This study investigated emotional intelligence and locus of control as predictors of resilience and conflict resolution skills amongst paramilitary personnel. Thus an expo-facto research design was adopted with two hundred and fifty-five personnel (109 males, 146 female) sampled from four different paramilitary organizations within the Akure metropolis, Ondo state. Their ages ranged from 20-60 years. Two hypotheses were formulated and tested using the Multiple Regression Analysis. Results indicated that only emotional intelligence predicted resilience skills (β = .14, t =2.20, p <.05). However, emotional intelligence and locus of control had no joint prediction on resilience skills amongst paramilitary personnel [F (2,252) = 2.91, p >.05]. Emotional intelligence (β = .19, t = 3.14 p< .01) and locus of control (β = -.22, t = -3.59, p <.01) predicted conflict resolution skills among paramilitary personnel independently and jointly [F (2,252) = 13, p <.01]. Based on the findings derived from this study, ability to show resilience and conflict resolution skills are necessary for personnel to work efficiently and effectively at work. It was also found that locus of control enhances conflict resolution skills amongst the paramilitary sample. We conclude that the hiring process of personnel to the paramilitary organizations should highlight the importance of manifesting resilience and conflict resolution skills to ensure enhanced efficiency and productivity at work.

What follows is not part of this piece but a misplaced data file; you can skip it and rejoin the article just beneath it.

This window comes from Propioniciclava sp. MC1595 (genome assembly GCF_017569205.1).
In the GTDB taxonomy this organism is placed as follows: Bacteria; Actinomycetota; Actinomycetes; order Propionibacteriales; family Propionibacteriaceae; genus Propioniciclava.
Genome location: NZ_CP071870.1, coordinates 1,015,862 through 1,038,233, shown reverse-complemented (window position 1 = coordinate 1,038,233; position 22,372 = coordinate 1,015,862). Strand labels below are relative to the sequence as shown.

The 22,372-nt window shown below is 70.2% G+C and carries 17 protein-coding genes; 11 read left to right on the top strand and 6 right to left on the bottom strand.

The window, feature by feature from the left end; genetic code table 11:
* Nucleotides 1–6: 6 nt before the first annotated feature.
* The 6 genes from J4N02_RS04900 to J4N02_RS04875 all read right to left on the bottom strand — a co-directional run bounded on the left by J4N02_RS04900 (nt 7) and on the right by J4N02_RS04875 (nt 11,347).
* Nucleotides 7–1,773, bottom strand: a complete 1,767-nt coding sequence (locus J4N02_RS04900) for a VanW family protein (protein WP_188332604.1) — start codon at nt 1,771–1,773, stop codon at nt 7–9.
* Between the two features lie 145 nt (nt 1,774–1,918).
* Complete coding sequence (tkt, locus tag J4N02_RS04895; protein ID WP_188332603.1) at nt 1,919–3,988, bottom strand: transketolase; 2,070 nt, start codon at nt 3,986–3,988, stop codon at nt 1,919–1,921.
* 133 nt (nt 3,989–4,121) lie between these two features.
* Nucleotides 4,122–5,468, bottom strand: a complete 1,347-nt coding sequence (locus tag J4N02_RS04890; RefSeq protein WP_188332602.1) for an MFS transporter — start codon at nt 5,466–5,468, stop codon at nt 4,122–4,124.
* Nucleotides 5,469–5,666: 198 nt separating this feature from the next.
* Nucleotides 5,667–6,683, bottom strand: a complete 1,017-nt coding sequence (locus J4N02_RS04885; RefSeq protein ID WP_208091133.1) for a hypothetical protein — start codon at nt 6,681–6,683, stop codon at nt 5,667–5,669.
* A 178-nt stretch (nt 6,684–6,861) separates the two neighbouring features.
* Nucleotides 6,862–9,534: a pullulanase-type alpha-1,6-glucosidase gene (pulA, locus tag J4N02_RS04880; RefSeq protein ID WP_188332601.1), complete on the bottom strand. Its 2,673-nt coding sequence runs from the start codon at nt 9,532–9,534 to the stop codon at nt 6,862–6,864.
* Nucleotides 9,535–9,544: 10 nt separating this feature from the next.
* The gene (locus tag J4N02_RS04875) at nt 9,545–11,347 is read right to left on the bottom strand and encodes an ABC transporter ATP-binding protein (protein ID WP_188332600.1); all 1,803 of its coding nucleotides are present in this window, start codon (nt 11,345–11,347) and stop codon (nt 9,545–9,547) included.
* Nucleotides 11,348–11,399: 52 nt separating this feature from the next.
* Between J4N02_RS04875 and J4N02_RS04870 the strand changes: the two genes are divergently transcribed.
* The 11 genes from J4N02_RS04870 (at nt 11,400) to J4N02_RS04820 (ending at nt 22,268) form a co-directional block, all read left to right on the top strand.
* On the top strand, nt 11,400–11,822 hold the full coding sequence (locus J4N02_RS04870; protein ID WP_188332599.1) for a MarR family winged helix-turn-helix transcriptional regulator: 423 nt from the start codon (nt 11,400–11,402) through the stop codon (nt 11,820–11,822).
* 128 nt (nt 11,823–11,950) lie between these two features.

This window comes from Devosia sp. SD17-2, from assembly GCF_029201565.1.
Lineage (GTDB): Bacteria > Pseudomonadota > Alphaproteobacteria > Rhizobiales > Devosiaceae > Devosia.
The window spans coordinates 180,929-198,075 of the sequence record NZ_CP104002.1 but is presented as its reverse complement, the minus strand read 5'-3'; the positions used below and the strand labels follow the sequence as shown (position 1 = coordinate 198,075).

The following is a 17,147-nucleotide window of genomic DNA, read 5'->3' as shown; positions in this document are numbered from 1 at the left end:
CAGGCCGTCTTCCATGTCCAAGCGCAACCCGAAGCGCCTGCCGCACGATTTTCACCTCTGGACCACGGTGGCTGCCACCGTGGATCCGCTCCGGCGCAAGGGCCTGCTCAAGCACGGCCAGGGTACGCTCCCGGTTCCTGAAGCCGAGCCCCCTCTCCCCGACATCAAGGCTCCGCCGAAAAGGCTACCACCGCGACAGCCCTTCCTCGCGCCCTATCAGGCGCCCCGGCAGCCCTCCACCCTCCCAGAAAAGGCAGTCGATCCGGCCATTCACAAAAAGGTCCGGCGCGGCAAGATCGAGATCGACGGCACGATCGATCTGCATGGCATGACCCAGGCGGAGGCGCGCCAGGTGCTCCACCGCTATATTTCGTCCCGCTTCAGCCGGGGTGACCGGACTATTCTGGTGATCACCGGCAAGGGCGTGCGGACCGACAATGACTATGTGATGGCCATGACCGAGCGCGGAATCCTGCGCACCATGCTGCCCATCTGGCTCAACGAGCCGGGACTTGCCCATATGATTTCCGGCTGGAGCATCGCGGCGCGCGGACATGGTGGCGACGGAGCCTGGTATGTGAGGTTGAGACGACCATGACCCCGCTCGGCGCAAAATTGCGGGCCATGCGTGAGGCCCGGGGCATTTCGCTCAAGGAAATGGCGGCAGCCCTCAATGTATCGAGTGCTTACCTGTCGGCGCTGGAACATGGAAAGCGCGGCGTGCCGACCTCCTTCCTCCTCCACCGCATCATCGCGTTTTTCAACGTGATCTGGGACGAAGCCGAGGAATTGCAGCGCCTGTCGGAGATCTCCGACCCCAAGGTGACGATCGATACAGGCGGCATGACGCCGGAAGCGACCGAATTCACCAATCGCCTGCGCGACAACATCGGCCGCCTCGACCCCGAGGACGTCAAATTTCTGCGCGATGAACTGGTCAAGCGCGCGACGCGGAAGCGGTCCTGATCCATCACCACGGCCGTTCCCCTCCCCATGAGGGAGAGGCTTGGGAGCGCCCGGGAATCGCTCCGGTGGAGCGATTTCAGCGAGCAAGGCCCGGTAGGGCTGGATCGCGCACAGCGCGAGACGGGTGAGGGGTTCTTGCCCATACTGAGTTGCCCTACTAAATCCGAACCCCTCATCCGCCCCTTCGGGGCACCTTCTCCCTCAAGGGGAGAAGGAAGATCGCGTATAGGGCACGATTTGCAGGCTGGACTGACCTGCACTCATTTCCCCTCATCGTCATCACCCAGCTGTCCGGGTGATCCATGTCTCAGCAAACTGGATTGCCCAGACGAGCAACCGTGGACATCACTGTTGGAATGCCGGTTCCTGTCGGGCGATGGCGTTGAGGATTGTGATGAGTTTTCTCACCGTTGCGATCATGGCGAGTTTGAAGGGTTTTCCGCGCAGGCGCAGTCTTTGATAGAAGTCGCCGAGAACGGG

Keywords: conflict management, resilience, emotional intelligence, locus of control, conflict resolution skills